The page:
My father has the grammar of conversation down, but he still struggles with the deeper meaning. He knows what to do, but he doesn’t necessarily understand why he should. The main characteristic of Asperger’s is a lack of empathy. Typical people intrinsically know what is expected of them in social situations because they imagine what they would expect if they were in their companions’ positions. It’s not the case for people with Asperger’s. They don’t try to perceive the desires of others until later in life, when it’s explained to them that they should.

For my brother, missing this crucial link in the stages of social interactions makes getting along with teachers and peers difficult. School’s prerogative is proper socialization. Most kids learn quickly to play a certain way during recess and to leave the teacher alone when she’s wearing a “Goddamnit-I-need-a-cigarette” scowl. Given my brother’s condition, it’s no wonder his academic history is littered with snapped pencils, bruised bullies and office referrals.

Living with a father and a brother with Asperger’s had its social consequences for me, too. Though I don’t have the syndrome, I exhibit what experts on the subject call “ghosting” effects, less embellished expressions of a syndrome’s symptoms. I don’t always follow through with social conventions like greeting friendly acquaintances and making small talk. I have trouble with eye contact and massaging unpleasant truth. I’ve been called cold, blunt and unapproachable.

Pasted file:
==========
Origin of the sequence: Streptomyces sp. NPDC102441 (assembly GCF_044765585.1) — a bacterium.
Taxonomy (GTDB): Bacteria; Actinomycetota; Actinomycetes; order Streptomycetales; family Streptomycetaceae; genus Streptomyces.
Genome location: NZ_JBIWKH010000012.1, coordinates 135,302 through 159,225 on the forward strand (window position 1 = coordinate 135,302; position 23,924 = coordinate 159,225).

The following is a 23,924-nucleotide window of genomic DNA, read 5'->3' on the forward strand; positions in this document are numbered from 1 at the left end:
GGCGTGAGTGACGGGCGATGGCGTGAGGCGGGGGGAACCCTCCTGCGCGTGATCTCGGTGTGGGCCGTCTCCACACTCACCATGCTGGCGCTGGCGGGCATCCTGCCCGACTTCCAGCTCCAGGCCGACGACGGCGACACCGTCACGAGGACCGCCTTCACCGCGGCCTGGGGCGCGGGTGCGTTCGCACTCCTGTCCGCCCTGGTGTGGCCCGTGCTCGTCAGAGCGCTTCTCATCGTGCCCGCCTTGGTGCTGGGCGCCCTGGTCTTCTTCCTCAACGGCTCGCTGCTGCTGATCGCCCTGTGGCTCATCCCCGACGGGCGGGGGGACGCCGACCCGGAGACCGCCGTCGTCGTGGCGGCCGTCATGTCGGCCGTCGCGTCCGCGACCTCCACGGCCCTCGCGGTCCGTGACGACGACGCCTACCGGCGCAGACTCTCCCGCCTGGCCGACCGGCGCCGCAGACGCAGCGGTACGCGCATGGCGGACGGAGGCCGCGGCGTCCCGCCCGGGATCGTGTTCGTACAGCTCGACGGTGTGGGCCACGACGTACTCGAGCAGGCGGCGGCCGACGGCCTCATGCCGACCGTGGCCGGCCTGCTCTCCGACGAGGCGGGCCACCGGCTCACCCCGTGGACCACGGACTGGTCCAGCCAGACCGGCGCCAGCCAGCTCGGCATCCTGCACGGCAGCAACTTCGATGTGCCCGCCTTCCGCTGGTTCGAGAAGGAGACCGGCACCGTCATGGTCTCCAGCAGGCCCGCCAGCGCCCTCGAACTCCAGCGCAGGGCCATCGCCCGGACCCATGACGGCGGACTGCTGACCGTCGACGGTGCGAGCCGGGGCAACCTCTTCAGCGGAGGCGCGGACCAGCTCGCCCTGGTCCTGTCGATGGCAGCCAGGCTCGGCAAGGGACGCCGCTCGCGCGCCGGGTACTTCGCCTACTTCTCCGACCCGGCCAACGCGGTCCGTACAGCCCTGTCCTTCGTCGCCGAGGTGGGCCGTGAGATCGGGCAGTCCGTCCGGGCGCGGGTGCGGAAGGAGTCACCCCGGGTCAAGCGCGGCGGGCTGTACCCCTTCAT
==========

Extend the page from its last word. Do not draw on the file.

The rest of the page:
It makes sense. I grew up in a house where everyone could be home and not say a word to each other for hours. That affection would come in sporadic bursts rather than a regular program seems natural and in many ways preferable. But the social customs of Asperger’s men are often hell for the women who love them. Since my parents got divorced and I left for college, my mom has only my brother for company at home. She tells me she’s lonely. She talks to the cat. My mother has friends and a committed boyfriend, but she’s starved at home for the light small talk properly socialized people require.

Asperger’s syndrome hinders a person’s ability to navigate society, but an initial lack of empathy in childhood doesn’t mean less ability to connect personally with others. My brother and father are the two most loving men I know. My mother knows my brother loves her because he comes upstairs and sits to play his Gameboy near her sometimes. It’s not a conventional expression of affection, but it’s sincere. What if all of society operated by this Aspergian social code? Silicon Valley supposedly does. I imagine how honest and unbound by etiquette the social circles of Microsoft must be. It might be an improvement. For one thing, in Asperger’s society, you don’t talk unless you have something to say. And honestly, more people should try it.

-Jessica Vosgerchian is the assistant magazine editor